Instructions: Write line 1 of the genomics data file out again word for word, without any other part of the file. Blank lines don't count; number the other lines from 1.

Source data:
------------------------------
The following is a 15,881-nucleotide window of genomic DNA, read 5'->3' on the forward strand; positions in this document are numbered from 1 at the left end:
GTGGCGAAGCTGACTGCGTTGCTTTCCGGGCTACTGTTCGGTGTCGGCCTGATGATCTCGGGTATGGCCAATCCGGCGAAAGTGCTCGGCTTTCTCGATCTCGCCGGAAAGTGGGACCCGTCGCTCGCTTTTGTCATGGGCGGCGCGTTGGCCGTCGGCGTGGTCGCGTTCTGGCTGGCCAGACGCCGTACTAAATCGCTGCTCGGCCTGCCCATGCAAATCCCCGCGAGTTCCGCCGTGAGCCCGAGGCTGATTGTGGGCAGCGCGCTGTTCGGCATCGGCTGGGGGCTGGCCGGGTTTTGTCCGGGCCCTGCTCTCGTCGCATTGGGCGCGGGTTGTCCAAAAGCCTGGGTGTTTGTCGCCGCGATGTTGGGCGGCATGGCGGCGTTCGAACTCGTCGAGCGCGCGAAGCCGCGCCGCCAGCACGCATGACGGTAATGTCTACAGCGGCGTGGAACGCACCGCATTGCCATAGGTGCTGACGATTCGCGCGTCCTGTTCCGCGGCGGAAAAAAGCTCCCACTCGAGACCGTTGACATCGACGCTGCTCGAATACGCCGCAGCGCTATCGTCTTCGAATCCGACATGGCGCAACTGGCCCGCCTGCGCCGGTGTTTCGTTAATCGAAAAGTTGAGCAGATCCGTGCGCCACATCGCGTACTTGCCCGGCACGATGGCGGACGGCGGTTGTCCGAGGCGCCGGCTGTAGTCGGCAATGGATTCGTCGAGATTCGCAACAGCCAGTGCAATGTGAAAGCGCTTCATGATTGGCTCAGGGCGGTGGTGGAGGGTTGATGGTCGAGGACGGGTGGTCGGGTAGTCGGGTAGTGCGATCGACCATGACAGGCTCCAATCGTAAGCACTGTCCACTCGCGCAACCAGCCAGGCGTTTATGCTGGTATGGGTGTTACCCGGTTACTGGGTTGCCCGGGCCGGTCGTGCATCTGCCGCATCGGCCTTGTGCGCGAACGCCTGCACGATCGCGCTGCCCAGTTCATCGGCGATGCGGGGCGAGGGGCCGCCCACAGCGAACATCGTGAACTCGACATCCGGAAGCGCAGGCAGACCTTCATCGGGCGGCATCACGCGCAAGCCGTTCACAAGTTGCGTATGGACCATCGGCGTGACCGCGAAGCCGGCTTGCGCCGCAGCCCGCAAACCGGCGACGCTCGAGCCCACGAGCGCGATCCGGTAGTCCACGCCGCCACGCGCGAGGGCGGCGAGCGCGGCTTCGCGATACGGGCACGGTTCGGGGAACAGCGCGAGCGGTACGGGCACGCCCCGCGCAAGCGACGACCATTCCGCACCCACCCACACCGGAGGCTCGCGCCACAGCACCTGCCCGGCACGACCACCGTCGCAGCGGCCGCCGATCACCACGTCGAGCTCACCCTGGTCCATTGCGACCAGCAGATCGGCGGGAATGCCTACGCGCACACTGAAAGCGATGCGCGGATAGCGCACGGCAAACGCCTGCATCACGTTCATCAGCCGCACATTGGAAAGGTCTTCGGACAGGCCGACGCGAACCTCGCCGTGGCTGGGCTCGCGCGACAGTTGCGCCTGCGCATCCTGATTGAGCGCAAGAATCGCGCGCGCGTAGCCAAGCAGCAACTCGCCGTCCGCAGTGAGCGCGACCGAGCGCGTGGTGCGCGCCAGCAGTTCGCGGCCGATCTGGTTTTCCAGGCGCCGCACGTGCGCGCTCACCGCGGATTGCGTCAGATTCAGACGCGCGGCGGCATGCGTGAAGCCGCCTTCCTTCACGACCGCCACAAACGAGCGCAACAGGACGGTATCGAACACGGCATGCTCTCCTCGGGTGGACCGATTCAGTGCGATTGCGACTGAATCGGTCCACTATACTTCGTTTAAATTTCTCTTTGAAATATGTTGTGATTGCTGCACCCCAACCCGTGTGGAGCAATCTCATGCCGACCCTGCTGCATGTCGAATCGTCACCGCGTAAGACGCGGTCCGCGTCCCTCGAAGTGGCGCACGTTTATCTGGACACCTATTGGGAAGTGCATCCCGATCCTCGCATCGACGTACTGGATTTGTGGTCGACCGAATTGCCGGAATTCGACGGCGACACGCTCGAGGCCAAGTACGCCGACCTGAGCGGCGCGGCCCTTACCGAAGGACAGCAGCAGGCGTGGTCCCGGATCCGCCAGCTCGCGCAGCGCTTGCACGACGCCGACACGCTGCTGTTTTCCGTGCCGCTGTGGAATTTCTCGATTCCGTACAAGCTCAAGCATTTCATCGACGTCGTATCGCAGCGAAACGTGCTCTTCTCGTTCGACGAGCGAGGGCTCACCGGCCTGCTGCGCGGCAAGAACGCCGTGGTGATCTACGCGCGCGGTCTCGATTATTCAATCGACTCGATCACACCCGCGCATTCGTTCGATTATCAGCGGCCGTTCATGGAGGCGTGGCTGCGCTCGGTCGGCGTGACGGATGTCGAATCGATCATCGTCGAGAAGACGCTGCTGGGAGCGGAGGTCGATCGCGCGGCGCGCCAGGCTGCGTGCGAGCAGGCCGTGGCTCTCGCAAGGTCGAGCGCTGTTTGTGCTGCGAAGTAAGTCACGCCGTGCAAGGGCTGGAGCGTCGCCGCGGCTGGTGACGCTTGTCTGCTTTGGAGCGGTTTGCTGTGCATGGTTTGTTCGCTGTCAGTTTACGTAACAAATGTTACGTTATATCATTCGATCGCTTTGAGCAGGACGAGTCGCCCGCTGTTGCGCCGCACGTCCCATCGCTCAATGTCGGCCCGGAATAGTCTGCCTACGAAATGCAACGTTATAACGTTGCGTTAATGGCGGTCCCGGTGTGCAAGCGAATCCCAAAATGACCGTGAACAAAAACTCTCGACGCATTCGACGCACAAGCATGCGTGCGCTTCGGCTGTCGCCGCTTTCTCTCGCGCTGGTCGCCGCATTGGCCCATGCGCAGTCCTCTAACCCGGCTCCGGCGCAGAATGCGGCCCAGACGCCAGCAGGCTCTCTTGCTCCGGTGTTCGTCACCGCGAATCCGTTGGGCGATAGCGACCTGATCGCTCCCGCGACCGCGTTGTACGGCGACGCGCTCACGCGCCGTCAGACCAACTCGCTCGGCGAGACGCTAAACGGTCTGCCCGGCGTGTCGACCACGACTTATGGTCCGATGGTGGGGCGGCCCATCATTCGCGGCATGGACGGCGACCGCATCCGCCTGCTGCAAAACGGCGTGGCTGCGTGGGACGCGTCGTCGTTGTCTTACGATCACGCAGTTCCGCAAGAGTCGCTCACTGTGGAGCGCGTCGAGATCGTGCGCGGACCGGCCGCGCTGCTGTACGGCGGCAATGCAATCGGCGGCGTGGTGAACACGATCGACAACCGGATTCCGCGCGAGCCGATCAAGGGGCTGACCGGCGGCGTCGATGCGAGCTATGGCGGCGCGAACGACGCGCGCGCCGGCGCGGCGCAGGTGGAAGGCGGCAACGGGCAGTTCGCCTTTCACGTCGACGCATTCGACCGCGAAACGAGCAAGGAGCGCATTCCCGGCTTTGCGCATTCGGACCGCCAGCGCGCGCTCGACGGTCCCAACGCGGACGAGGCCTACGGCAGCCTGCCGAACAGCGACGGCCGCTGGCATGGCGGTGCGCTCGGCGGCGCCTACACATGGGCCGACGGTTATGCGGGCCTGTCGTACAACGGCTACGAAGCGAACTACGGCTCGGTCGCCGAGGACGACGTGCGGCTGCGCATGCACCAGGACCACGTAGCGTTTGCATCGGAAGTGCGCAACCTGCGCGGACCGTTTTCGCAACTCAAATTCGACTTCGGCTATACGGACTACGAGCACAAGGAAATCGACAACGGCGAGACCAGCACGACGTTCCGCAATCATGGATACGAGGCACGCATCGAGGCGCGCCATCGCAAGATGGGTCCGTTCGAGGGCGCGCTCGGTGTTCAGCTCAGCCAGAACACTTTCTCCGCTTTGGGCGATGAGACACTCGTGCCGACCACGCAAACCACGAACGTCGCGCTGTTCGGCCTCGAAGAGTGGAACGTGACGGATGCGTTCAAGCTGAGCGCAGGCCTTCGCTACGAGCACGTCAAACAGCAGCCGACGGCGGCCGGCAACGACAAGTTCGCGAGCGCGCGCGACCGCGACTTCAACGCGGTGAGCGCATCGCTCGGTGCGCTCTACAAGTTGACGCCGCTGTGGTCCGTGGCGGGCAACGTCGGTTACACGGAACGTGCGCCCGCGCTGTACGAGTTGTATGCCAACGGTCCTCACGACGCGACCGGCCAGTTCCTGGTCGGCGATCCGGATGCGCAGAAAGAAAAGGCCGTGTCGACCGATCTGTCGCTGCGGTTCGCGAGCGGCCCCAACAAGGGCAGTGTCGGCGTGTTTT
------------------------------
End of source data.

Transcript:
The following is a 15,881-nucleotide window of genomic DNA, read 5'->3' on the forward strand; positions in this document are numbered from 1 at the left end: